Five Coolest Miami Movie Theaters of Past Years
We love that new art cinemas are opening in Coral Gables and Wynwood. It helps feed our burgeoning film scene and, let's face it, gives us options besides the mega-plexes that dominate the movie venue scene. But there was a time when smaller movie theaters dominated the Miami cinescape. We had drive-ins, cool movie marquees, and a bunch of smaller venues with personality lacking in the corporate behemoths so popular today.
Those of you with relatively shallow roots in Miami might not know that our film pedigree is deep. As proof, we present a list of the five cool movie theaters that are no longer around, or are no longer used to show silver screen productions.
5. Miracle Theater
Built in 1948 the Miracle Theater was the brightest attraction of Coral
10th Annual Memorial Weekend Comedy Festival
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Young Contemporary Dance Theatre
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Gables' signature street, Miracle Mile. The famous Miracle Theater
marquee still overlooks the Mile, but now it welcomes patrons to the
Actor's Playhouse at the Miracle Theater. The cinema
first featured two large screens with balconies. In later years, the
balcony spaces were closed and converted into two additional smaller
screens. Several scenes from the underrated Wrestling Earnest Hemingway
(starring Robert Duvall, Shirley MacLaine, Richard Harris and Sandra
Bullock) were filmed inside the movie theater in 1992.
4. Cameo Theatre
Well known as a concert venue in the 1980s, it hosted such punk acts as
the Dead Milkmen before it became a mainstay of the club scene in the
90s (remember Disco Inferno) and this decade (Crobar). The Cameo was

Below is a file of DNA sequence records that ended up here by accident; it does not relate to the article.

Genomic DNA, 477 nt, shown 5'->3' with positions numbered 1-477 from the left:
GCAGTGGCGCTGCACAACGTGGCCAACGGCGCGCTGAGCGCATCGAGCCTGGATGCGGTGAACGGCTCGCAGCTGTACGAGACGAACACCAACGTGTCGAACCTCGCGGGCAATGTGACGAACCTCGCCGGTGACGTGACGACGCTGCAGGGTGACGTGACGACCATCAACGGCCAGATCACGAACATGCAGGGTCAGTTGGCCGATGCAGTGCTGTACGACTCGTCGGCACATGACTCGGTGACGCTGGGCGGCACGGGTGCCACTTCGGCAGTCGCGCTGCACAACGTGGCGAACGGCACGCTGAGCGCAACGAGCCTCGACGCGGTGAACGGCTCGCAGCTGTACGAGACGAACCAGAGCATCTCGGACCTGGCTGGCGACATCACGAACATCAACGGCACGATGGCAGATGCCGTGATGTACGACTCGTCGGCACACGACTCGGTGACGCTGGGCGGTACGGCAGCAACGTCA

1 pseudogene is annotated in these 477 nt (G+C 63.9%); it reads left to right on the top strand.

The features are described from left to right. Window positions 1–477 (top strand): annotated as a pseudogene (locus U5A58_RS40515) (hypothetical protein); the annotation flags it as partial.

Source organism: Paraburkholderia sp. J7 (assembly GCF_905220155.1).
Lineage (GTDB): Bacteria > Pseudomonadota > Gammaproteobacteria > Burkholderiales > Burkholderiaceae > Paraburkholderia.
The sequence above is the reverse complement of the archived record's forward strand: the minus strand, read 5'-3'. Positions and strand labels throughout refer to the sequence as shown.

built in 1936 as a art deco movie house and boasted more than a 1,000 seats.
3. Riviera Theatre
According to Cinema Treasures, the Loews
Riviera Theatre was one of the first shopping center suburban theaters
in the country when it opened in 1956. Like the Miracle Theater, it featured large screens with balconies that were later enclosed to add more screens. The opening feature was Picnic starring William
Holden and Kim Novak.
2. Plitt Gables
Built on Coral Way and SW 33rd Street where a supermarket now stands, the Plitt Gables (which was originally called the Twin Gables, although it was not located in Coral Gables) was built
in 1970 as a state-of-the-art theater with a high-fidelity sound
system, two large screens, and plush seating. The opening features were Jenny, starring Marlo Thomas and Alan Alda and Zabriskie Point. Though
it was successful for a couple of decades, the beginning of the end for
the Plitt came with the construction next door of what was then called the
Miracle Center, which had its own multi-screen movie theaters.
The Miracle Center theater closed in the 1990s.
1. Tropicaire Drive In
Built in 1949 at 7751 Bird Road just past the Palmetto Highway (and
across the street from Tropical Park) the Tropicaire Drive In was
the last drive-in theater in Miami when it closed in 1987. It had
palm trees and plants behind the screen tower and could hold 800 cars. In later years, the facility hosted a popular flea
market during weekend days.
The last of the Miami drive ins.
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